This paper considers the kind of control we exercise over hope. In doing so, we situate our discussion against the backdrop of the growing literature on hope’s nature. Several important analyses of hope have the implication that, once the relevant desires and beliefs for hope are present, an agent can (sometimes) directly control whether they hope. But we argue against the possibility of direct control. This is because hope bears systematic relationships with fear and despair; and the view that we (...)
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  22. added 2021-05-11
    Social Animals and the Potential for Morality: On the Cultural Exaptation of Behavioral Capacities Required for Normativity.Estelle Palao - 2021 - In Johan De Smedt & Helen De Cruz (eds.), Empirically Engaged Evolutionary Ethics. Springer - Synthese Library. pp. 111-134.
    To help bridge the explanatory gap of how normativity branched off into morality in the course of evolutionary history, I claim that morality is a form of social normativity, specifically a form of cultural normativity. Furthermore, with the origins of its behavioral capacities rooted in normative practice, morality should be considered as an exaptation, a secondary adaptation shaped through cultural selection and evolution. Cultural selection pressures differ across social groups, as well as various species. Empirical evidence has shown that animals (...)
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  23. added 2021-05-10
    Address, Interests, and Directed Duties.Simon Căbulea May - forthcoming - Journal of Applied Philosophy.
    Rowan Cruft offers an addressive account of directed duties and claim-rights. He claims that the direction of a duty is constituted by two requirements of address between the parties: the right holder must conceive of the action as `to be done to me’ and the duty bearer must conceive of it as to be ‘done to you’. Cruft also argues against accounts of direction and claim-rights that reduce the relation between the parties to nonrelational facts. One such reductive account is (...)
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  24. added 2021-05-10
    Why Strict Compliance?Simon Căbulea May - forthcoming - In David Sobel, Steven Wall & Peter Vallentyne (eds.), Oxford Studies in Political Philosophy, volume 7. New York, NY, USA: pp. 227-264.
    I present an interpretation of ideal theory that is grounded in the idea of society as a fair scheme of cooperation, which Rawls describes as the most fundamental idea of justice as fairness. A key element of the Rawlsian idea of cooperation, I claim, is that the individual participants of a genuinely cooperative scheme—whatever its scale—are morally accountable to each other for complying with the scheme’s rules. This means that each participant has the moral standing to demand of the others (...)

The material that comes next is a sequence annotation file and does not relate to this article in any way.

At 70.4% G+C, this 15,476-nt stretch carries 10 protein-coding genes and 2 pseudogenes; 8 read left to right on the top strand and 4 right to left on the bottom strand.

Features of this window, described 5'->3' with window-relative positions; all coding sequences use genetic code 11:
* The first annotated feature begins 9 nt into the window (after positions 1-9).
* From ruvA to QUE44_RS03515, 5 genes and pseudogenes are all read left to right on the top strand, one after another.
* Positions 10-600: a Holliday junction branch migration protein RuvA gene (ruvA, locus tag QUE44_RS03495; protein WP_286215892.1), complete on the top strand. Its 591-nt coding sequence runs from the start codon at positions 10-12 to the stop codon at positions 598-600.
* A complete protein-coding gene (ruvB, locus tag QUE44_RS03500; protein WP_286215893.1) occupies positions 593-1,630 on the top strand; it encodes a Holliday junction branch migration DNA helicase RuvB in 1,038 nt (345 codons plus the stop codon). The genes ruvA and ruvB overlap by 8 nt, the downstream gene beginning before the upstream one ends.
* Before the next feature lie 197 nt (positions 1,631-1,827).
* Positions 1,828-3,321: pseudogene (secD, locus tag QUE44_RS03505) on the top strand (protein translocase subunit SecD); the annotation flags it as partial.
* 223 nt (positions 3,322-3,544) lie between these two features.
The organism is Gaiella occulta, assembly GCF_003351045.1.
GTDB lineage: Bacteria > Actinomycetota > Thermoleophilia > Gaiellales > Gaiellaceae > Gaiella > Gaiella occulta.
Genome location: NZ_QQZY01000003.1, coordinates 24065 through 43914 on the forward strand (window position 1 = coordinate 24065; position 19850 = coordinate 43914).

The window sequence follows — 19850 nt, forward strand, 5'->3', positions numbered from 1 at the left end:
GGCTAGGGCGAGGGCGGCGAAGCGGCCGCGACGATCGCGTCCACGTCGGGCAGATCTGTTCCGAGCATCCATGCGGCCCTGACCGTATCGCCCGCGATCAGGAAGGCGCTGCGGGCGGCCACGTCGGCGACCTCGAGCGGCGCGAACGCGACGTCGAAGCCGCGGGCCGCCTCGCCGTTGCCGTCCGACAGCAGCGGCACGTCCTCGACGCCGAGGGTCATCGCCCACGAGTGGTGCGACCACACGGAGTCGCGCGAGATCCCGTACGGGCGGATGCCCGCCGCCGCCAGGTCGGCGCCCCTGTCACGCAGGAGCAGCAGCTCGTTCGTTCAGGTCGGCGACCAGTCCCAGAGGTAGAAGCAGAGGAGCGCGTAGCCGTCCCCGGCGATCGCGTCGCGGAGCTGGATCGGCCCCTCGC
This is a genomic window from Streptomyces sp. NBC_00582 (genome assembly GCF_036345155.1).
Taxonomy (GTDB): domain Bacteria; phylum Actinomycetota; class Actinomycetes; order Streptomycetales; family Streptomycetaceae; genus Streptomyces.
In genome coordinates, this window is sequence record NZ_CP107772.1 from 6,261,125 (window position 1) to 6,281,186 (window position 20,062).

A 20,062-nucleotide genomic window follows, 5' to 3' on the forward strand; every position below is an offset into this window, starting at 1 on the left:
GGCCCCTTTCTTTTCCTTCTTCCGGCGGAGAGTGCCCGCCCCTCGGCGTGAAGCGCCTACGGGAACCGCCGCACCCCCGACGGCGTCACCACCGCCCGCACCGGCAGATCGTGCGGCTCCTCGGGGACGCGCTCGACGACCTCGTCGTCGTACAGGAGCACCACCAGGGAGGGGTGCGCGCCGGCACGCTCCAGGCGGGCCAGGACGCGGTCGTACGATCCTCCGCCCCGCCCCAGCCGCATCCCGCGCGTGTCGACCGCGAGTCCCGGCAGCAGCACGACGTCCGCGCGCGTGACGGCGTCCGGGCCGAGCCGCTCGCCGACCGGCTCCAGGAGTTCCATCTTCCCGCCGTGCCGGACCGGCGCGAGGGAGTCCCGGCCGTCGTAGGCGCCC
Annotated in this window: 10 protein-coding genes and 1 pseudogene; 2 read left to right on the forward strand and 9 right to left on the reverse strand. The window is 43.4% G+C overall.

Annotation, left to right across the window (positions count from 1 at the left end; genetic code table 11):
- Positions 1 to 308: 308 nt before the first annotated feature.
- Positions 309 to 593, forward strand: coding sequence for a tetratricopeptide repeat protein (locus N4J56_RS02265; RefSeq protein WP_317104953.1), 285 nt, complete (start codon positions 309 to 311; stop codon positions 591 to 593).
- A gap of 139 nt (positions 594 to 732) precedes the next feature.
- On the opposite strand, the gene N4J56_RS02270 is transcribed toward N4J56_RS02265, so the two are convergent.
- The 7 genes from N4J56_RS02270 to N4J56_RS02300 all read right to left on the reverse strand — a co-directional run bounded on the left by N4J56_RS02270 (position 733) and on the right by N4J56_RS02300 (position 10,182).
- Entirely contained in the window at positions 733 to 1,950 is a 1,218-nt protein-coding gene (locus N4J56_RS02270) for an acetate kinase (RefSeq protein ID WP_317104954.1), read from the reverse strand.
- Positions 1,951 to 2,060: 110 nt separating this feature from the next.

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  25. added 2021-05-10
    Toward a Theory of Offense: Should You Feel Offended?Chang Liu - forthcoming - Philosophy.
    The feeling of being offended, as a moral emotion, plays a key role in issues such as slurs, the offense principle, ethics of humor, etc. However, no adequate theory of offense has been developed in the literature, and it remains unclear what questions such a theory should answer. This paper attempts to fill the gap by performing two tasks. The first task is to clarify and summarize the questions of offense into two kinds, the descriptive questions (e.g., what features differentiate (...)
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  26. added 2021-05-10
    Making Moral Principles Suit Yourself.Matthew Stanley, Paul Henne, Laura Niemi, Walter Sinnott-Armstrong & Felipe De Brigard - 2021 - Psychonomic Bulletin & Review 1.
    Normative ethical theories and religious traditions offer general moral principles for people to follow. These moral principles are typically meant to be fixed and rigid, offering reliable guides for moral judgment and decision-making. In two preregistered studies, we found consistent evidence that agreement with general moral principles shifted depending upon events recently accessed in memory. After recalling their own personal violations of moral principles, participants agreed less strongly with those very principles—relative to participants who recalled events in which other people (...)
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  27. added 2021-05-10
    Desires, Interests, and Claim-Rights.Simon Căbulea May - 2017 - In Mark McBride (ed.), New Essays on the Nature of Rights. Oxford, UK: pp. 85-98.
    Leif Wenar’s kind-desire theory states that an individual holds a claim-right against an agent only because she has reason to desire, as a member of a particular social or natural kind, that the agent fulfil his duty. He argues that the kind-desire theory is superior to the interest theory of claim-rights, which states that an individual holds a claim-right against an agent only because his duty is in some manner beneficial to her. I compare the merits of the kind-desire theory (...)
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  28. added 2021-05-10
    Liberal Neutrality and Civil Marriage.Simon Căbulea May - 2016 - In Elizabeth Brake (ed.), After Marriage: Rethinking Marital Relationships. New York, NY, USA: pp. 9-28.